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The Singular "They"

Published on Feb 03, 2016

A brief explanation of the controversy over the singular "they" and how to decide whether to use it.


The Singular "They"

Avoid it or use it?
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"They" and "their" are plural pronouns. But in conversation, we often use them as singular pronouns.

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For example, if my office is planning the agenda for a candidate we will interview for a new position, I might say,

"After the interview, I will drive the candidate back to their hotel."

Since we don't know yet whether the candidate we interview will be male or female, I can't use "his" or "her," so I use "their."

However, in formal writing, using a plural pronoun to refer to a singular subject is often considered a grammatical error.

A pronoun and its antecedent must be either both singular or both plural.

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English doesn’t have a singular personal pronoun that is gender-neutral. The only universally accepted singular personal pronouns in English are "he" and "she" (subjective), "him" and "her" (objective), and "his" and "her" (possessive).

During much of the 20th century, most teachers would have advised me to use "his" in talking about the candidate. Masculine pronouns, they would have argued, can refer to people of both genders. Today, however, many readers would consider this usage inaccurate, biased, and confusing.

Also, some people don’t identify as either "he" or "she," so even "his or her" may not be inclusive of all potential candidates. Plus, writing "his or her" might make my sentence cumbersome.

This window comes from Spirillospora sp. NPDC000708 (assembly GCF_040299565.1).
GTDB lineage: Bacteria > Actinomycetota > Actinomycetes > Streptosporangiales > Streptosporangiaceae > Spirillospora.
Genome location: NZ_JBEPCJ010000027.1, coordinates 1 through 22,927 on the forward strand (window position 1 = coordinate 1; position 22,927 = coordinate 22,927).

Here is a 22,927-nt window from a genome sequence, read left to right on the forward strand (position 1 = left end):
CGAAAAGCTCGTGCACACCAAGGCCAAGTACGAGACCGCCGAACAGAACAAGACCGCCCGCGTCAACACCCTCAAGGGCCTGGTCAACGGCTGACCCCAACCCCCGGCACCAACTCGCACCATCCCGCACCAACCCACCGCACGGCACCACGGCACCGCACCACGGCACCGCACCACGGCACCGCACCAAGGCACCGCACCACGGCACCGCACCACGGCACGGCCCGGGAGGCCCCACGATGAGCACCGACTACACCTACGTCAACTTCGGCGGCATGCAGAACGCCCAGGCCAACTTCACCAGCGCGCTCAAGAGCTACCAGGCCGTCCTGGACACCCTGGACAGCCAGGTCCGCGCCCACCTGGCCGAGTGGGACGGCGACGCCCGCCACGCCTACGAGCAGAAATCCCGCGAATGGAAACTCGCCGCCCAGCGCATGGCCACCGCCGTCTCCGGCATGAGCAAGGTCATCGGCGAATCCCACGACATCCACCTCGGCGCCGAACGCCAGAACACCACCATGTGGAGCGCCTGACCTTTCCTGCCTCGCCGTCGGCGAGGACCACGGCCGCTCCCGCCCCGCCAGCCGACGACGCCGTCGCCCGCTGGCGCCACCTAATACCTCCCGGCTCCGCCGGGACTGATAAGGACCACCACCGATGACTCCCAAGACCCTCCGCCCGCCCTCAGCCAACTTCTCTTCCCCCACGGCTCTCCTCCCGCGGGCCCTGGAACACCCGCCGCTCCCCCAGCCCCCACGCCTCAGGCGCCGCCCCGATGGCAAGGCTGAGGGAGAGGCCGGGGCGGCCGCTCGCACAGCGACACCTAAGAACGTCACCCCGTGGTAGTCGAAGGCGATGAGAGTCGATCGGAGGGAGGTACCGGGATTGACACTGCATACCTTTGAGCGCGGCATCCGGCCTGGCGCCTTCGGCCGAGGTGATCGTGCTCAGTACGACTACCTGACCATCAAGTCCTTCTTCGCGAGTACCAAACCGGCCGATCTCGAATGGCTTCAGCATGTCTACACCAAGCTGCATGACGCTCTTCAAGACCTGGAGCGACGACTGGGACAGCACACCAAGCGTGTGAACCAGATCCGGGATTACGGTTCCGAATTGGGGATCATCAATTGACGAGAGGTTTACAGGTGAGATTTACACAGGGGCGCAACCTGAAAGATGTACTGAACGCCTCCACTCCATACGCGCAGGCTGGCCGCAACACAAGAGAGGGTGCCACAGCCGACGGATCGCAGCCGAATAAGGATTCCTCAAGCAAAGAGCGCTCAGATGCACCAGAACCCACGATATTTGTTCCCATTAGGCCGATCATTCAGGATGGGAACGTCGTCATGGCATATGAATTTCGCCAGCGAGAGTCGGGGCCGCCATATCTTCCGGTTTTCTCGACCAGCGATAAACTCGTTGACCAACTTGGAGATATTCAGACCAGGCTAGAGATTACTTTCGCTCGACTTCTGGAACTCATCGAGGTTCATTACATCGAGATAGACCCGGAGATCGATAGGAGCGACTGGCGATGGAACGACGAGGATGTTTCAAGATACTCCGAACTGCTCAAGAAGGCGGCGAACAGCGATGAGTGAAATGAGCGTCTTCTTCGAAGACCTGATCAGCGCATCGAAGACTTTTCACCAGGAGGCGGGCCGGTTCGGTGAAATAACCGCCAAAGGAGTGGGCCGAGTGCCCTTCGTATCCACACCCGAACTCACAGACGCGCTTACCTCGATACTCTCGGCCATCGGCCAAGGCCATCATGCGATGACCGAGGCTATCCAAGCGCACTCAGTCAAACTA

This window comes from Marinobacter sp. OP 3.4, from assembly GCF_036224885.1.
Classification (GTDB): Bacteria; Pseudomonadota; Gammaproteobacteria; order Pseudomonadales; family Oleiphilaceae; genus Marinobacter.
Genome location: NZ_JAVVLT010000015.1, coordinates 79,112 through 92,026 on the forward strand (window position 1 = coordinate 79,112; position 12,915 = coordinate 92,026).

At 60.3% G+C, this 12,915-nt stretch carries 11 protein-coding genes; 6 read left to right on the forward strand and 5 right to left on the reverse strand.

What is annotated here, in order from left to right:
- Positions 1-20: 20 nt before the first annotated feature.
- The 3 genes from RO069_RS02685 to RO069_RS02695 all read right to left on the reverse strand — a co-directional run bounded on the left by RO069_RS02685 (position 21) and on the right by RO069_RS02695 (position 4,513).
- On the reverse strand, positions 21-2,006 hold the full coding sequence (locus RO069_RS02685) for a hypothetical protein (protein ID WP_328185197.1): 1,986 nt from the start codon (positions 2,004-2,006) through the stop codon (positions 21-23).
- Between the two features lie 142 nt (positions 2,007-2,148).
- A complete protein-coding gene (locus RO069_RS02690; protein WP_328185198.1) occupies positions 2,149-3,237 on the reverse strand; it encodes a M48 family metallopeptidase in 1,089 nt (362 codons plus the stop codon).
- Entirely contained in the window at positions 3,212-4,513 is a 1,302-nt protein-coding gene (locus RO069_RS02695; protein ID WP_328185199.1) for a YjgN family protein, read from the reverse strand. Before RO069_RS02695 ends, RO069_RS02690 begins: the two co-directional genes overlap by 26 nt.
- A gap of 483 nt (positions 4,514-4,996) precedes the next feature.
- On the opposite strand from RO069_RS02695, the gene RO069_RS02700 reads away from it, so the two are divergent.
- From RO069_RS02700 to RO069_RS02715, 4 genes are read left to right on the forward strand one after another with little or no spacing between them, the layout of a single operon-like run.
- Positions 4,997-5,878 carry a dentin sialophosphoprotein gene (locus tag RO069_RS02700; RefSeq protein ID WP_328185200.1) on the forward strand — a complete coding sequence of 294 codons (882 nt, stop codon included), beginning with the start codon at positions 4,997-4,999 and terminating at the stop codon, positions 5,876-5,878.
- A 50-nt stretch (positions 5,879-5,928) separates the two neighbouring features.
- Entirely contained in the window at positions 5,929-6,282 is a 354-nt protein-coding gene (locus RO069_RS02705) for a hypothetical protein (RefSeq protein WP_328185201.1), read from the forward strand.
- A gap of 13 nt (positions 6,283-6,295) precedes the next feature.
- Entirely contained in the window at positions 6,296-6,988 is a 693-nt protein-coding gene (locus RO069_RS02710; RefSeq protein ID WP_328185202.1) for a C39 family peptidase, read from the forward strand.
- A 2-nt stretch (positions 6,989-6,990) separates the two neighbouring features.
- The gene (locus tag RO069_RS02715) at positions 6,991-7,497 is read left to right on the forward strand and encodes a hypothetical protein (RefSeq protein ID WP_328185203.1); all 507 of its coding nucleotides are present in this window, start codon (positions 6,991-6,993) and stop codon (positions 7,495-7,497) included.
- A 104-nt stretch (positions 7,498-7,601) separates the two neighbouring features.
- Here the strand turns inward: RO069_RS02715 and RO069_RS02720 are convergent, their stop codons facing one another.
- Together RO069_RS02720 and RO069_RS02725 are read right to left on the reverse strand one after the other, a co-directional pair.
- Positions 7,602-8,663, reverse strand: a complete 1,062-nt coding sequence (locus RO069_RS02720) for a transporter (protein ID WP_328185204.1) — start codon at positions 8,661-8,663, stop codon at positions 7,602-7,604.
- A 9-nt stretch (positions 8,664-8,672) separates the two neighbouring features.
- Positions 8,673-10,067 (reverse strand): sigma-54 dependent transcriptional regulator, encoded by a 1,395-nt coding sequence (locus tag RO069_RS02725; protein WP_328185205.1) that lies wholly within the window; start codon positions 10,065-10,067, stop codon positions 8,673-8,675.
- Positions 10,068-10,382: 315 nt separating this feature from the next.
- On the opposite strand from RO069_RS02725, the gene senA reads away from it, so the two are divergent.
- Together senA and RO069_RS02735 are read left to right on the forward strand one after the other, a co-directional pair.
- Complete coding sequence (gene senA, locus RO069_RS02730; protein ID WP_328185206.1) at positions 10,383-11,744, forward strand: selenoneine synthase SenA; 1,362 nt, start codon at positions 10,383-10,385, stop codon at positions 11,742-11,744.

The best solution is dependent on the following, in order of importance:
1. The audience for the writing (that is, your reader)
2. The context of the writing
3. What you think

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SOLUTION 1: For Most Formal Contexts

If your reader is likely to be a stickler for traditional grammar, avoid using the singular “they.” Rephrase the sentence so both the noun and pronoun are plural:

"After the interviews, I will drive the candidates back to their hotels."

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SOLUTION 2: For Casual or Progressive Contexts

If your reader is likely to have progressive views on grammar, if your context is casual, or if you feel strongly that using the singular "they" is the best way to communicate your idea, go ahead and use the singular "they."

For each piece of writing, make an informed, intentional choice that reflects your understanding of your reader, your purpose, and your own voice as a writer.

Language is developed by those who use it.

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